It is important to distinguish what the internals of an object are and who are its peers that it communicates with.  An object’s internals are usually created and used within an object. In my example the fact that the Register object collaborates with the Sale object to calculate the receipt total is hidden. Peer objects, on the other hand, aren’t hidden inside the object, they are a passed in to the object, either through the constructor as a dependency or through a setter (if the peer object is a policy or notification object).
All interactions internal to an object should be hidden from the client code that uses the object; likewise a unit test should not be concerned with the internal details of the object under test.
Exposing an objects internals details to simply test every aspect of a class in pure isolation, causes the tests to be overly coupled to the implementation details of the object. You will find tests using mock objects highlight these design issues very quickly, one hint is when you find that the production code, simply mirrors the expectations you wrote in the test code, this  obviously makes tests very brittle since they overly coupled to the implementation details of the object under test.
This could be addressed by changing the behavior of the mock framework to ignore all calls between the object under test and its collaborator unless explicitly specified.  However this does not address the underlying weakness in the design of the protocol between the object under test and it collaborators, it fact it simply hides all complex inter-object protocols.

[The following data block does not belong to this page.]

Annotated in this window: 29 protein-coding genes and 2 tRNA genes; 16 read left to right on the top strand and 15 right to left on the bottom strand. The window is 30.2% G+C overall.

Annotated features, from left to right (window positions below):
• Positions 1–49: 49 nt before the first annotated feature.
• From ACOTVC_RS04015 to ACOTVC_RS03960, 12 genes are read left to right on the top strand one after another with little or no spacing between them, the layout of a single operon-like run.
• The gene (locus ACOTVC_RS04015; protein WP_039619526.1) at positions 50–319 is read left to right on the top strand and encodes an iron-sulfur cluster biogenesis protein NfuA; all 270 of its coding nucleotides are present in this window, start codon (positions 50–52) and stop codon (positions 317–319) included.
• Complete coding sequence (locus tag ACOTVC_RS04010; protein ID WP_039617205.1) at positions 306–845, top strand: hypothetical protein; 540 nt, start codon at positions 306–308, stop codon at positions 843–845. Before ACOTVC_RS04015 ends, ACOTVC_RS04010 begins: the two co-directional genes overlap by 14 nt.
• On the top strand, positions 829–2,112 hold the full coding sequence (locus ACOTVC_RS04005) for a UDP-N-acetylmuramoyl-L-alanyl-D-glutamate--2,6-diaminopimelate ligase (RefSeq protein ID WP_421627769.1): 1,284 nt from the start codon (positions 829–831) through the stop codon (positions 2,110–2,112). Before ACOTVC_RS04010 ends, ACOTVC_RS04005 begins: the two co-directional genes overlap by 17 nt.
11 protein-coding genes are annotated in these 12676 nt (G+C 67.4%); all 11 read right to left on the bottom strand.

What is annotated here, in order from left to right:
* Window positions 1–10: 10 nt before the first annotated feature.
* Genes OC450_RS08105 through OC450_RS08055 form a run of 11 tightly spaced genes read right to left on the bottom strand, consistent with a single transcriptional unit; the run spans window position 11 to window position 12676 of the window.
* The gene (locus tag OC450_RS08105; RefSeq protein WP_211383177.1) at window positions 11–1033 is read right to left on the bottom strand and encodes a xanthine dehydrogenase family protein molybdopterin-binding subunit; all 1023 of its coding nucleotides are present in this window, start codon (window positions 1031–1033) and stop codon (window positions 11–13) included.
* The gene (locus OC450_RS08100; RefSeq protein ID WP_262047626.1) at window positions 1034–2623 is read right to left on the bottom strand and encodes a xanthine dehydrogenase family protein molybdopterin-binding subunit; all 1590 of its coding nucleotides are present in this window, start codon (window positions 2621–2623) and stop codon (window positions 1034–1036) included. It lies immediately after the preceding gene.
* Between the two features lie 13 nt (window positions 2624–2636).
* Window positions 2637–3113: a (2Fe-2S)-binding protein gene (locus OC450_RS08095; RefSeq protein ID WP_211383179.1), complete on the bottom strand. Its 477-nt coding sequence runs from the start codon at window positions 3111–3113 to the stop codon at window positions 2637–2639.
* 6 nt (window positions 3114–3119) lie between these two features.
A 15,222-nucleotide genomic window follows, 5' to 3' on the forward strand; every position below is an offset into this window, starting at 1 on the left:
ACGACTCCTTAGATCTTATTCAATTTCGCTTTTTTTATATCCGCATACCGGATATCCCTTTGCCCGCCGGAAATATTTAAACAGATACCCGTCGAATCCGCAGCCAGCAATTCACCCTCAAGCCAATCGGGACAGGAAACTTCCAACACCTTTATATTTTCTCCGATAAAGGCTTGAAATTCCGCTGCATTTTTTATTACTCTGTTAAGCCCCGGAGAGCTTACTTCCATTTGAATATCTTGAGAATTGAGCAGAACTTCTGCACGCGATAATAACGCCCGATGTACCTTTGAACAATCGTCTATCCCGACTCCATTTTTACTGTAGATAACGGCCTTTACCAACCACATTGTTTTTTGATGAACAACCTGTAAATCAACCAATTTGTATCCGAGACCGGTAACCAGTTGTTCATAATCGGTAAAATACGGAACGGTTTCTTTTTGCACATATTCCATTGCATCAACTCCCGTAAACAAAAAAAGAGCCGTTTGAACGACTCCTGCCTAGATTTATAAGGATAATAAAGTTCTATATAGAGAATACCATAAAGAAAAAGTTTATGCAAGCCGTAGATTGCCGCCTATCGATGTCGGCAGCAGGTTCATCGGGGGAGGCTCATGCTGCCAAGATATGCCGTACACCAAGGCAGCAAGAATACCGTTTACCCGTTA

Nat Pryce coined the phrase “A composite object should be simpler than the sum of its parts.”  An object should provide a simpler API to its clients, rather than simply exposing all its internal objects through its API. I find this is a good heuristic to follow when deciding what should be internal to an object and what its peers should be. On the other hand we should ensure we are not hiding the wrong information inside an object. Well-designed objects should be context independent and not tied to its environment; objects tightly coupled to its environment will be difficult to instantiate in a unit test. I find the rapid feedback provided by tests is invaluable when designing objects.

Why did I chose to use NMock ?

A lot of people ask me why i chose NMock, for this introductory article, I felt NMock 2 is the best choice of API,  because it works best within the context of the article. It has an expectation-based API, which makes designing object communication the focus of testing. Its expectation API acts as a domain specific embedded language that clearly, precisely, and declaratively describes object communication. I also find that NMock2 provides a highly detailed explanation of what has failed, which allows for quick error diagnosis and resolution.

I’m sure many people will have different opinions on this but I have avoided using mock frameworks that use the popular Arrange, Act, Assert (AAA) style because I find that it does not get you started off by thinking about the contracts or communication protocols between objects. With AAA-style mocks I find it’s easy to overlook design flaws in your inter-object communication.

The main drawback of NMock is the use of strings to identify expected methods makes refactoring harder.  This becomes less of an issue when a code based is designed around well-defined roles and responsibilities, containing narrow role based interfaces, which are used more locally.


Why GemStone/S